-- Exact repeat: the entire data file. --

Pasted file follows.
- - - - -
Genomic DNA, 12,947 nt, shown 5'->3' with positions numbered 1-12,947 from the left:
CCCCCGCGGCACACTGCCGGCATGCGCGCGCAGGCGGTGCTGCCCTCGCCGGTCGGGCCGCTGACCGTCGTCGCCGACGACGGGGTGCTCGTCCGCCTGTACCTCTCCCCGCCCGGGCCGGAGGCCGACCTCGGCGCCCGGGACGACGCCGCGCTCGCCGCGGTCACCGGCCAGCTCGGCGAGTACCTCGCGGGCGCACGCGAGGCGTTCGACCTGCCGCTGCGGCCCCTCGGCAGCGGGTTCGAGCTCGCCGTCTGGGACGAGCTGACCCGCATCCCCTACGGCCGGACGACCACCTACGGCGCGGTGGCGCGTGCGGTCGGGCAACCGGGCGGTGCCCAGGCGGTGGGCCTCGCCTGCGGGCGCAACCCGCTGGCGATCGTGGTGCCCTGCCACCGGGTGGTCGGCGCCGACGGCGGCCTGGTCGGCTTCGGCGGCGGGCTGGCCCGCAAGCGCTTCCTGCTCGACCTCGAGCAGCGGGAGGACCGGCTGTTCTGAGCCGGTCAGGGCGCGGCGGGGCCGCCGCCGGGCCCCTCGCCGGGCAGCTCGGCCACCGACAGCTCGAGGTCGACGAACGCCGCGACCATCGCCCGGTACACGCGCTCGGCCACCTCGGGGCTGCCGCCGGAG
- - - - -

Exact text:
Genomic DNA, 12,947 nt, shown 5'->3' with positions numbered 1-12,947 from the left:
CCCCCGCGGCACACTGCCGGCATGCGCGCGCAGGCGGTGCTGCCCTCGCCGGTCGGGCCGCTGACCGTCGTCGCCGACGACGGGGTGCTCGTCCGCCTGTACCTCTCCCCGCCCGGGCCGGAGGCCGACCTCGGCGCCCGGGACGACGCCGCGCTCGCCGCGGTCACCGGCCAGCTCGGCGAGTACCTCGCGGGCGCACGCGAGGCGTTCGACCTGCCGCTGCGGCCCCTCGGCAGCGGGTTCGAGCTCGCCGTCTGGGACGAGCTGACCCGCATCCCCTACGGCCGGACGACCACCTACGGCGCGGTGGCGCGTGCGGTCGGGCAACCGGGCGGTGCCCAGGCGGTGGGCCTCGCCTGCGGGCGCAACCCGCTGGCGATCGTGGTGCCCTGCCACCGGGTGGTCGGCGCCGACGGCGGCCTGGTCGGCTTCGGCGGCGGGCTGGCCCGCAAGCGCTTCCTGCTCGACCTCGAGCAGCGGGAGGACCGGCTGTTCTGAGCCGGTCAGGGCGCGGCGGGGCCGCCGCCGGGCCCCTCGCCGGGCAGCTCGGCCACCGACAGCTCGAGGTCGACGAACGCCGCGACCATCGCCCGGTACACGCGCTCGGCCACCTCGGGGCTGCCGCCGGAG